Ken Bennett: So -- single but accumulated. If you received $50 11 times, or something worth $50 11 times, by the end of the year you've accumulated over $500. So you have this financial disclosure part of the law that says report gifts over $500, then you have this other part of state law that says, all of these things including special events are not gifts, and I think we have a lot of confusion amongst legislators who have been going all throughout the year saying those aren't gifts, but is it a gift now when I file this financial disclosure.

Ted Simons: OK. The personal financial disclosure statements, lots of folks are amending those. What does that mean? Can I go rob a bank and come back later, I'll pay you back. What's going on there?

Ken Bennett: In our office we don't see the amendment -- at the amendment of a report as an admission of guilt.

Ted Simons: But how long does a lawmaker have the opportunity to do that?

Ken Bennett: Theoretically -- there's no limit that says you can't go back a certain number of years or whatever. I had to amend one of my report as couple of years ago because one of the businesses that our family is involved in, we broke it into two companies, and the first year after that I had been used to reporting that I owned a part of the stock in this one company, and the next year when I reported that, I forgot that we had broken it into two companies, so a year or two later when I realized oh, we have two companies not one, I went back and amended. So in our office, as the filing officer, we don't see amendments as admission of guilt or anything that we see as an enforcement or a gotcha. In fact, we encourage people if they remember something that they forgot, or if they realize that I was told all year that this isn't a gift, but I should have listed it over here because it was more than $500, now intentionally, if they're -- the law says knowingly. If they're knowingly leaving things off of the financial statements, or the financial disclosures, then there's a part of the law where a county attorney or the attorney general could come in and say, no, that wasn't an oversight, that was an intentional --

Ted Simons: let me ask you this -- can a politician accept tickets for free and then later reimburse whoever gave them the tickets for free? Reimburse anyone? Can you basically get stuff for free and later say oops, I better go reimburse. Something about that sounds wrong.

Ken Bennett: Not in an oops thing. If you want to pay for tickets, in my company we used to get tickets and pass them out to customers as rewards and things like that. So people know that this company has some season tickets and whatever. So if a lawmaker is not prohibited from going to sporting or cultural events. If they've got a friend who has tickets, they can say, can I buy your tickets, go to the game? There's nothing wrong with that. It shouldn't be happening in an oops situation, especially from lobbyists, and during most of the last several years, the Fiesta Bowl was doing lobbying, and so it shouldn't be happening too often if ever as an oops situation, but there's nothing to prohibit that a legislator says, joe, I know you got tickets to the D'backs, are you using the ones on Thursday night, and if not, can I buy them from you and go? That's fine.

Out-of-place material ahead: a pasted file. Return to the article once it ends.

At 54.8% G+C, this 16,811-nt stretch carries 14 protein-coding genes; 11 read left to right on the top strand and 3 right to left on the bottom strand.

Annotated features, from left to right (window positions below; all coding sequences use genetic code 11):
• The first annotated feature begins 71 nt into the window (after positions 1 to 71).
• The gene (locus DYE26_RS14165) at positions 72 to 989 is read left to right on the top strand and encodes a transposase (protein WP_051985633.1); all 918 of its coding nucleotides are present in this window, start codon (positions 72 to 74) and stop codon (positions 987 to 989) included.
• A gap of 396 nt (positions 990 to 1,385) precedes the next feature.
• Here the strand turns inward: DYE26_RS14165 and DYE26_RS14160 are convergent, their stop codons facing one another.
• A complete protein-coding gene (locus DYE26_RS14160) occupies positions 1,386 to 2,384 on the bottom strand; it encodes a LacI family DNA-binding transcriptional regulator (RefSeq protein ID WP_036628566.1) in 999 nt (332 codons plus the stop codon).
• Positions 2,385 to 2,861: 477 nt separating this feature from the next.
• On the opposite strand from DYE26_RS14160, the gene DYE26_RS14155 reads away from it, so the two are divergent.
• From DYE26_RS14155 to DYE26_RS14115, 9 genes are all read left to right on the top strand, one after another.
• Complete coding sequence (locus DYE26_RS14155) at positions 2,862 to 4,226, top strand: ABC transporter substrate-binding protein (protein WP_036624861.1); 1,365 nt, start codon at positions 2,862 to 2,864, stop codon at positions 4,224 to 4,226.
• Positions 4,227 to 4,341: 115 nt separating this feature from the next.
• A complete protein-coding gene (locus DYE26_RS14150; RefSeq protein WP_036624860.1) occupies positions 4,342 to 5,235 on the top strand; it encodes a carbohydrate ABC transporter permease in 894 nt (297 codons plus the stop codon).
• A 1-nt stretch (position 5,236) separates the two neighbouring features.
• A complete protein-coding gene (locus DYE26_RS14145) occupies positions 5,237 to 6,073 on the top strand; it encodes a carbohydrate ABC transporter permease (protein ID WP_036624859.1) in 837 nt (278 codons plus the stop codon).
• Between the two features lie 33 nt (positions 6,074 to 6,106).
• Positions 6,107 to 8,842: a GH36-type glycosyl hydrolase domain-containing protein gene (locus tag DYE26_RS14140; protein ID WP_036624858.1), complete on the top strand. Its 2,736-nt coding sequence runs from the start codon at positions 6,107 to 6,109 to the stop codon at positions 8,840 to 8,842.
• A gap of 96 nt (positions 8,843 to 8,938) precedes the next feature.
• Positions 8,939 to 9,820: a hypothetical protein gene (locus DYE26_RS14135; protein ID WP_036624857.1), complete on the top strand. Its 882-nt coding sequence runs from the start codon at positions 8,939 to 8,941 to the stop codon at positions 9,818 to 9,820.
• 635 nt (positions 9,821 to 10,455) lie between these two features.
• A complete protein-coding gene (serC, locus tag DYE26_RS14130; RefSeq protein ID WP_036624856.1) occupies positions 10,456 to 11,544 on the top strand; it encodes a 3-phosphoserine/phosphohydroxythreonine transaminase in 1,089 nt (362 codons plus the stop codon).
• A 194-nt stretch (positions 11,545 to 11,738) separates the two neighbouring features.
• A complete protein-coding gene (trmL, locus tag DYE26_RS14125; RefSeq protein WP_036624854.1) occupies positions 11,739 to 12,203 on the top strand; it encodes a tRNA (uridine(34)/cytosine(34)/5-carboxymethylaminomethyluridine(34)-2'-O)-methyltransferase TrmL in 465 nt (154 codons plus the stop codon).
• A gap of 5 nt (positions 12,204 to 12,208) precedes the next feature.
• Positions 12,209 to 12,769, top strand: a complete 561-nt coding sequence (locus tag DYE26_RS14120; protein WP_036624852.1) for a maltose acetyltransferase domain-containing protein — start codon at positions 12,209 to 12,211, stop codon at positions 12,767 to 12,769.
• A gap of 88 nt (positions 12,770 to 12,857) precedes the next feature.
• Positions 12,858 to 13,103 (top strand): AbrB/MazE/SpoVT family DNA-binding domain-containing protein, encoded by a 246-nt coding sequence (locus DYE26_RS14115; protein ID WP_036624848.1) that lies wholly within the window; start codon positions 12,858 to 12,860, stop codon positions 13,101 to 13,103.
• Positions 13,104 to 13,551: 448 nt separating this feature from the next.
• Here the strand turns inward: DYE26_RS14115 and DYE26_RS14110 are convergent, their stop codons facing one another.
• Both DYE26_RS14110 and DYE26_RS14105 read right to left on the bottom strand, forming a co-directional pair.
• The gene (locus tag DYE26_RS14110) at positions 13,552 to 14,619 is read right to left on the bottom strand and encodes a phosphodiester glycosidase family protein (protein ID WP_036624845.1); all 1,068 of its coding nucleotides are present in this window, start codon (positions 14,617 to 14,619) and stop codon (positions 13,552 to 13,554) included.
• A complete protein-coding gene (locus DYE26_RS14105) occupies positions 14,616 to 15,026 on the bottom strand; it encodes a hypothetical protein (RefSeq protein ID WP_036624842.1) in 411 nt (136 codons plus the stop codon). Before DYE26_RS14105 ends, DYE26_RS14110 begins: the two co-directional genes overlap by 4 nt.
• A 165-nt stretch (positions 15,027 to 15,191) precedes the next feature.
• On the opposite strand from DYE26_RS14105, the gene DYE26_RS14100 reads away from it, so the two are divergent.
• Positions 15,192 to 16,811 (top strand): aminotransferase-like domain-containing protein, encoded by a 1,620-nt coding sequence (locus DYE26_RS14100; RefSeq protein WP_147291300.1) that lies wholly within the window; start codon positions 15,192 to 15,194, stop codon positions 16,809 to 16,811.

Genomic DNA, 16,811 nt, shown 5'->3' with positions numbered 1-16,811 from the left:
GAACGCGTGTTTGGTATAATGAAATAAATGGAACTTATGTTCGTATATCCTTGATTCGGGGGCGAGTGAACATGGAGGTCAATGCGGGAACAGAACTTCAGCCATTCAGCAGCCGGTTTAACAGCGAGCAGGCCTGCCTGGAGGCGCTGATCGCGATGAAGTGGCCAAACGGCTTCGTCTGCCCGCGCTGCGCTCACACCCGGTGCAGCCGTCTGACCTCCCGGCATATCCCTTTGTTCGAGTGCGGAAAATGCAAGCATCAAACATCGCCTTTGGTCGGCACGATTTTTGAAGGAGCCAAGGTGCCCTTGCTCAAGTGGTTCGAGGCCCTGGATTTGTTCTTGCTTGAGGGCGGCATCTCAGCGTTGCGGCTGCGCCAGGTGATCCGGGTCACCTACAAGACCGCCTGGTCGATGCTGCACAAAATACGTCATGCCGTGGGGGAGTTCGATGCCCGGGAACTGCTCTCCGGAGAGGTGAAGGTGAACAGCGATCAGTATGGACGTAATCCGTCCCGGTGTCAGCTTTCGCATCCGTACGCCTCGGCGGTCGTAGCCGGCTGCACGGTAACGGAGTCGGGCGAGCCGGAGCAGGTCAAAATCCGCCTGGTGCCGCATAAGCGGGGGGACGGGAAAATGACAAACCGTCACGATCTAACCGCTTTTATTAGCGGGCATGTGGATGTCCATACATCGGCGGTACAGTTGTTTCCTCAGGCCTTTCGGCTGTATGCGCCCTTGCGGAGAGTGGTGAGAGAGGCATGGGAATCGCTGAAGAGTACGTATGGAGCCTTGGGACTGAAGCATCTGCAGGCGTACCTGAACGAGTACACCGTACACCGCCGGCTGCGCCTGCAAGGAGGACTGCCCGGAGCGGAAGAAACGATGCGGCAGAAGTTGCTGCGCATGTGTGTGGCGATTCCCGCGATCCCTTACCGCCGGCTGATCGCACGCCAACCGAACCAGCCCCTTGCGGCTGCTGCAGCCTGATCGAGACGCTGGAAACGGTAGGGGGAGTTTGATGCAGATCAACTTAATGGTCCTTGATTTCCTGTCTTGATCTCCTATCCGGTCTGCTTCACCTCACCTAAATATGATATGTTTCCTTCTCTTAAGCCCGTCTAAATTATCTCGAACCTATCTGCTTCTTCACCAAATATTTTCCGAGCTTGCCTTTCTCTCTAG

Ted Simons: Last question, very quickly from where you sit, is there enough here for the attorney general to take a look and see what's going on?

Ken Bennett: Well, I think the attorney general can look in and see what kind of amendments were -- have been occurring. If legislators are coming in and saying, you know, these things they tell me all throughout the year are not gifts, and if it was one of those that was not listed on the annual financial disclosure statement, then they can probably say, that might be an oversight. But if it was a single big nice ticket, if you weren't part of a special event, if you weren't part of the larger committee or group of the legislature, and you were given some pretty nice tickets, and then four years later you're oopsing it, that might be a whole different -- that's left up to the prosecutors, not our office, to decide.

Ted Simons: Gotcha. Good to see you again. Thanks for joining us.

Ken Bennett: Thanks, Ted.

Legislative Update

  |   Video
  • A weekly update of legislative news with a reporter from the Arizona Capitol Times.
Category: Legislature

View Transcript
Ted Simons: Good evening, welcome to "Horizon." I'm Ted Simons. Some are still questioning the governor's claim that funding for certain medical transplants has been restored. Here with the latest on that and other goings-on at the capitol is Luige Del Puerto, of "The Arizona Capitol Times." Always a pleasure to see you. Thanks for joining us. What is the confusion other transplant fund something.

Luige Del Puerto: If the question is has the transplant services been restored, the answer is yes. The governor's office has taken a very strong position that the budget bill that the legislature submitted to her gives AHCCCS efficient authority to restore those transplant services. The governor's office is also quite adamant that AHCCCS can find enough money, some savings within its own system to fund those medical transplants. As to the confusion, was the bill confusing? I certainly was confused. And I initially reported the transplant services were not restored based on my own reading of the bill. Here's the reason why. The bill itself did not lift a statute that specifically disallows these transplant services. Also, there was no line item appropriation saying we are giving this amount for the medical services. However, the governor's office sent an email and informed us that there's notwithstanding clause in this bill that basically not with stand that language in the statured that says AHCCCS is not -- cannot provide for those medical services. And in that notwithstanding clause, there are also rule making exemptions, and in addition, that provision also says that this bill is retroactive to April 1st, which means that they can begin providing for this medical services as soon as the governor signs this budget bill.